Yes, truth is lacking;
And he who turns aside from evil makes himself a prey.
Now the LORD saw,
And it was displeasing in His sight that there was no justice.
And He saw that there was no man,
And was astonished that there was no one to intercede;
Then His own arm brought salvation to Him,
And His righteousness upheld Him.
He put on righteousness like a breastplate,
And a helmet of salvation on His head;
And He put on garments of vengeance for clothing
And wrapped Himself with zeal as a mantle.
According to their deeds, so He will repay,
Wrath to His adversaries, recompense to His enemies;
To the coastlands He will make recompense.
So they will fear the name of the LORD from the west
And His glory from the rising of the sun,
For He will come like a rushing stream
Which the wind of the LORD drives.
“A Redeemer will come to Zion,
And to those who turn from transgression in Jacob,” declares the LORD.

“As for Me, this is My covenant with them,” says the LORD: “My Spirit which is upon you, and My words which I have put in your mouth shall not depart from your mouth, nor from the mouth of your offspring, nor from the mouth of your offspring’s offspring,” says the LORD, “from now and forever.” (Isaiah 59:15-21)

Truth and justice are not as popular as some slogans might make us think. Instead, people would rather know what they’ve always known and what they’re comfortable with. And too often, good guys do finish last. Or worse, get eaten alive.

God understands that the world of human relationships and activities too often fails to work the way he’d like. It has always been thus. In the time of Isaiah, his government wasn’t overjoyed by his message; many of the people in the land were not particularly happy to hear what he had to say, either. The truth is sometimes very painful, very unpopular, and does not make anyone feel good. He predicted the destruction of his nation by the invasion of powerful neighbors. People were suffering, which is why God was bringing his judgment. Those who heard God’s message accused Isaiah of being a traitor and of hating his own countrymen.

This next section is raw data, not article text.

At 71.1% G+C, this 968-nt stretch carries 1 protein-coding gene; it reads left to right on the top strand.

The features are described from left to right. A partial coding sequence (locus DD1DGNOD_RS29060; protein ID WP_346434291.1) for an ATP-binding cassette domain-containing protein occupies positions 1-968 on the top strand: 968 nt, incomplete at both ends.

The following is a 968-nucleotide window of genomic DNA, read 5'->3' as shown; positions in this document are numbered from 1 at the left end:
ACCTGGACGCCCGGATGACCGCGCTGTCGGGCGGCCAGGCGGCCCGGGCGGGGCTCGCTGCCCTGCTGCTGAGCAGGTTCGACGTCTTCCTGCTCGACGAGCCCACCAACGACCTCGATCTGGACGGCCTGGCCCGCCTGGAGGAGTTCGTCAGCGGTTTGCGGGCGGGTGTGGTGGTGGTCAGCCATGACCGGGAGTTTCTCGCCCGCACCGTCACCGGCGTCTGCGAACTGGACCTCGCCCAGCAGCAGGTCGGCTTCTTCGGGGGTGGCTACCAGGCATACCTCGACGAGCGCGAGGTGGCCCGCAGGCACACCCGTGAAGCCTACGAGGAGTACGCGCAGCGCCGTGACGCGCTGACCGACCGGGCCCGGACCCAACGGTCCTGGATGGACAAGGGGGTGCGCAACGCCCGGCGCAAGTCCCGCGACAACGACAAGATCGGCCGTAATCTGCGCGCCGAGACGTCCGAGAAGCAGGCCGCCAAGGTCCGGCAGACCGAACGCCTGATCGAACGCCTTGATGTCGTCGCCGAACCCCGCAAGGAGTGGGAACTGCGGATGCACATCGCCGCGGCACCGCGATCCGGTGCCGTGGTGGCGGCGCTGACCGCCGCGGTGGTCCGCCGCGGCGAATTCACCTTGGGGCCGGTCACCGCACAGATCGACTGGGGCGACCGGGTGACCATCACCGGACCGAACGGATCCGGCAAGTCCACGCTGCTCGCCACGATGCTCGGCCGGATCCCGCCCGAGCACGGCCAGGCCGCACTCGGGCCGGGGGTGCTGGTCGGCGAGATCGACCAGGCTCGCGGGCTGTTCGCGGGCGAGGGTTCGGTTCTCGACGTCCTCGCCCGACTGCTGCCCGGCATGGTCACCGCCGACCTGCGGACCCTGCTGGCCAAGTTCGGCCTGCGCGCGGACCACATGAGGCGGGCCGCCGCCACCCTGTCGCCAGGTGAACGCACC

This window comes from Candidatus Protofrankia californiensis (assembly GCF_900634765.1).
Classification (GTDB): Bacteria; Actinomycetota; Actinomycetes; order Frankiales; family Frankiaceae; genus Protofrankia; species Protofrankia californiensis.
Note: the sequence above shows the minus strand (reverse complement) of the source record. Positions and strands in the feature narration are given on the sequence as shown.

God understood that no one would take care of rescuing his people. And none of them could save themselves. Therefore, God took the task upon himself. He recognized that salvation was dependent upon him, and him alone. He would see to it that his people came back from captivity in Babylon. Likewise, he would ultimately see to it that his people came back from their bondage to sin when he sacrificed himself on the cross.

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About R.P. Nettelhorst

I'm married with three daughters. I live in southern California and I'm the interim pastor at Quartz Hill Community Church. I have written several books. I spent a couple of summers while I was in college working on a kibbutz in Israel. In 2004, I was a volunteer with the Ansari X-Prize at the winning launches of SpaceShipOne. Member of Society of Biblical Literature, American Academy of Religion, and The Authors Guild
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